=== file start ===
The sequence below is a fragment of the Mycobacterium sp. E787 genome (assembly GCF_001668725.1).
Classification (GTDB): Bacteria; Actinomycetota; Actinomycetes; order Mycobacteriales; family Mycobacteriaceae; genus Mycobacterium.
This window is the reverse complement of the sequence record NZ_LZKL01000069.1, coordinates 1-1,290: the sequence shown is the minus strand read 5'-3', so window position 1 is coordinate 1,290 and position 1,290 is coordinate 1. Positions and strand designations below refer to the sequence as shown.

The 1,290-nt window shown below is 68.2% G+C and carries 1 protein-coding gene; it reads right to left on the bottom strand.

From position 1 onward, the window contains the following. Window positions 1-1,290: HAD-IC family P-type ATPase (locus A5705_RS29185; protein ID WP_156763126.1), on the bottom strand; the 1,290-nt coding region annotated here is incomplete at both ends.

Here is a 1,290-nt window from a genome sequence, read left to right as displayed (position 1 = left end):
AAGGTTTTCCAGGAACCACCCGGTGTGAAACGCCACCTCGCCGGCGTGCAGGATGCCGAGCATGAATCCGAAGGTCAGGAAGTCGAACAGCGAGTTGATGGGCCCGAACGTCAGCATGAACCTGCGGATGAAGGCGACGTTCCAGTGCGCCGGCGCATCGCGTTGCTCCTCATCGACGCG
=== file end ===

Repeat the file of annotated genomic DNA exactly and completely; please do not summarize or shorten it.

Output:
The sequence below is a fragment of the Mycobacterium sp. E787 genome (assembly GCF_001668725.1).
Classification (GTDB): Bacteria; Actinomycetota; Actinomycetes; order Mycobacteriales; family Mycobacteriaceae; genus Mycobacterium.
This window is the reverse complement of the sequence record NZ_LZKL01000069.1, coordinates 1-1,290: the sequence shown is the minus strand read 5'-3', so window position 1 is coordinate 1,290 and position 1,290 is coordinate 1. Positions and strand designations below refer to the sequence as shown.

The 1,290-nt window shown below is 68.2% G+C and carries 1 protein-coding gene; it reads right to left on the bottom strand.

From position 1 onward, the window contains the following. Window positions 1-1,290: HAD-IC family P-type ATPase (locus A5705_RS29185; protein ID WP_156763126.1), on the bottom strand; the 1,290-nt coding region annotated here is incomplete at both ends.

Here is a 1,290-nt window from a genome sequence, read left to right as displayed (position 1 = left end):
AAGGTTTTCCAGGAACCACCCGGTGTGAAACGCCACCTCGCCGGCGTGCAGGATGCCGAGCATGAATCCGAAGGTCAGGAAGTCGAACAGCGAGTTGATGGGCCCGAACGTCAGCATGAACCTGCGGATGAAGGCGACGTTCCAGTGCGCCGGCGCATCGCGTTGCTCCTCATCGACGCG